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Re: T&E considered to be an abomination?

Postby m_b_metcalf » Tue Sep 08, 2015 5:18 pm

joschka wrote:I would love to know how one can 'prove' there is only one solution?

Presumably not with brute force!


Yes, with brute force you can simply count them:
Code: Select all
 1 2 0 3 0 0 4 0 0
 5 0 0 0 6 0 0 0 0
 0 0 7 0 0 8 0 0 0
 6 0 0 0 0 0 0 2 0
 0 4 0 0 8 0 3 0 0
 0 0 2 0 0 7 0 0 5
 3 0 0 0 1 0 9 0 0
 0 0 0 9 0 0 0 0 8
 0 0 0 0 0 4 0 7 0
No. of givens =  23

brute found 1 solution(s) in    0.00 seconds.


Remove a clue, at r8c9, and we get
Code: Select all
 1 2 0 3 0 0 4 0 0
 5 0 0 0 6 0 0 0 0
 0 0 7 0 0 8 0 0 0
 6 0 0 0 0 0 0 2 0
 0 4 0 0 8 0 3 0 0
 0 0 2 0 0 7 0 0 5
 3 0 0 0 1 0 9 0 0
 0 0 0 9 0 0 0 0 0
 0 0 0 0 0 4 0 7 0
No. of givens =  22

brute found 39 solution(s) in    0.00 seconds. Last was:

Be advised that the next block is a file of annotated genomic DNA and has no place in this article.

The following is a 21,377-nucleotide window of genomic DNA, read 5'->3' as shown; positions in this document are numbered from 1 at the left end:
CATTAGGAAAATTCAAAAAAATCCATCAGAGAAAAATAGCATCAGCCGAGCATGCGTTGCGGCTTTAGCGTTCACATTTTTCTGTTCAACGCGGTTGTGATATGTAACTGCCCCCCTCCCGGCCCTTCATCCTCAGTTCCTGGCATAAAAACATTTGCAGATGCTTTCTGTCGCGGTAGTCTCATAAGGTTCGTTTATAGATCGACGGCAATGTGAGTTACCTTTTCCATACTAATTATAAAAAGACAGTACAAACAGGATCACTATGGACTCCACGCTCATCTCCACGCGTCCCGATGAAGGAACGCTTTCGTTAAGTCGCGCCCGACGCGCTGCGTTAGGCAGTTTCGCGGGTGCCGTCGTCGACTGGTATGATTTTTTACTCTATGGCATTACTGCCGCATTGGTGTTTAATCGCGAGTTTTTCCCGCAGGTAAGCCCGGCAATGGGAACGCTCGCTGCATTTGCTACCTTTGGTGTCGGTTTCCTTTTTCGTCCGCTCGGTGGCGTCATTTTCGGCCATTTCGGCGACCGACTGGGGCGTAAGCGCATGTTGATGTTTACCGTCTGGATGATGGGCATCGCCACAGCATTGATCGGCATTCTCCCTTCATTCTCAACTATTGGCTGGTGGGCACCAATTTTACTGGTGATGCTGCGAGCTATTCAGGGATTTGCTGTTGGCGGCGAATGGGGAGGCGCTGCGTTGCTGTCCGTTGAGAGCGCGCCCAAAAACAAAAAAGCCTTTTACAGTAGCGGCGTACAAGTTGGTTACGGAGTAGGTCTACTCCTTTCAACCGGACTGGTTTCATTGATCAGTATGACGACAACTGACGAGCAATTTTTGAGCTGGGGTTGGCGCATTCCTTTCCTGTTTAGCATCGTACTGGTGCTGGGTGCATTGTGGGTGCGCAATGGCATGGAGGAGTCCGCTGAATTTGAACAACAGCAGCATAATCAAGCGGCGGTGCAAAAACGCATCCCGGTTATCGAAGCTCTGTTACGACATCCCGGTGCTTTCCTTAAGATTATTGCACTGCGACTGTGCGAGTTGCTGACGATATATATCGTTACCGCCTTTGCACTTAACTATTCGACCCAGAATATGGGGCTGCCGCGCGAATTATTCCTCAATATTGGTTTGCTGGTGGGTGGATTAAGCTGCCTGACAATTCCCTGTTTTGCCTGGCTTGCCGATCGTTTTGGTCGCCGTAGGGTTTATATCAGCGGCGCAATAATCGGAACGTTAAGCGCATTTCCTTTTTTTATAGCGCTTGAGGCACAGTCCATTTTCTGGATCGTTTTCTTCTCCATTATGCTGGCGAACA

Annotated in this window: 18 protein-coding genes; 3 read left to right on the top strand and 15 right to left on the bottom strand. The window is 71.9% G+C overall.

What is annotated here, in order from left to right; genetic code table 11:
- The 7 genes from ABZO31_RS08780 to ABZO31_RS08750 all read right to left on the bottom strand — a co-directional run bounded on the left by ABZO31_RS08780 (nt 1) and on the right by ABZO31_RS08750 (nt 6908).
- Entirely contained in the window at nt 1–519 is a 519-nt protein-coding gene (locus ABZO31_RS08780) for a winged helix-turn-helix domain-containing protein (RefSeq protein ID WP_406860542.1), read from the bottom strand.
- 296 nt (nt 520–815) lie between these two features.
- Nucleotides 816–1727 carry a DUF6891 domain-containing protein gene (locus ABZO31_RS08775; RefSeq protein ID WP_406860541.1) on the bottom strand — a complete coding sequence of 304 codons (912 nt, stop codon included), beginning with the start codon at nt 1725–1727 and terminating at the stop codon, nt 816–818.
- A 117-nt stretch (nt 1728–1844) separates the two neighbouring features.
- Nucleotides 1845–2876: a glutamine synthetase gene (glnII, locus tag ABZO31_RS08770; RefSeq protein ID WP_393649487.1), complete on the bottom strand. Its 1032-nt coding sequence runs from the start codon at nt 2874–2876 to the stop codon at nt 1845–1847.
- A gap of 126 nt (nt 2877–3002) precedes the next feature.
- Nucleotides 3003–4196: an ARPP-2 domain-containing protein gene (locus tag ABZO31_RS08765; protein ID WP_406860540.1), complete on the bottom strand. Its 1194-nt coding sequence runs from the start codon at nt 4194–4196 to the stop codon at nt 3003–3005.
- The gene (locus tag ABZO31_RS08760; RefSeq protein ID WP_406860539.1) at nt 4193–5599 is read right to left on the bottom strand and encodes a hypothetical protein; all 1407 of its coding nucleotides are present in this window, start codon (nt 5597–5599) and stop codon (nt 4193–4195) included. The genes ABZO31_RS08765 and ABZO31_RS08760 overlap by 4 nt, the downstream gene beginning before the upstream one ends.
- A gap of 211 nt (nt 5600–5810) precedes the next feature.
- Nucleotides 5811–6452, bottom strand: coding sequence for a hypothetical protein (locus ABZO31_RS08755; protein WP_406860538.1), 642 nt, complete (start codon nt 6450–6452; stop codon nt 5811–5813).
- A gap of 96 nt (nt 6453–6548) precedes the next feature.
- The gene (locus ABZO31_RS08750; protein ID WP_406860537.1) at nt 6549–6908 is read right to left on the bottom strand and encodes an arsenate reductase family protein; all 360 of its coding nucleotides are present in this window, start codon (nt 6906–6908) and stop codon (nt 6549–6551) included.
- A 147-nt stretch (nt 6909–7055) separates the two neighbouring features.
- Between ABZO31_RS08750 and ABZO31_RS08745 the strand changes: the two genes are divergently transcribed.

1  2  6  3  9  5  4  8  7
  5  8  4  7  6  1  2  3  9
  9  3  7  4  2  8  5  6  1
  6  5  3  1  4  9  7  2  8
  7  4  1  5  8  2  3  9  6
  8  9  2  6  3  7  1  4  5
  3  7  8  2  1  6  9  5  4
  4  6  5  9  7  3  8  1  2
  2  1  9  8  5  4  6  7  3

Common clues (22):
  1  2  0  3  0  0  4  0  0
  5  0  0  0  6  0  0  0  0
  0  0  7  0  0  8  0  0  0
  6  0  0  0  0  0  0  2  0
  0  4  0  0  8  0  3  0  0
  0  0  2  0  0  7  0  0  5
  3  0  0  0  1  0  9  0  0
  0  0  0  9  0  0  0  0  0
  0  0  0  0  0  4  0  7  0


Regards,

Mike Metcalf
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Re: T&E considered to be an abomination?

Postby coloin » Tue Sep 08, 2015 8:51 pm

Hi joschka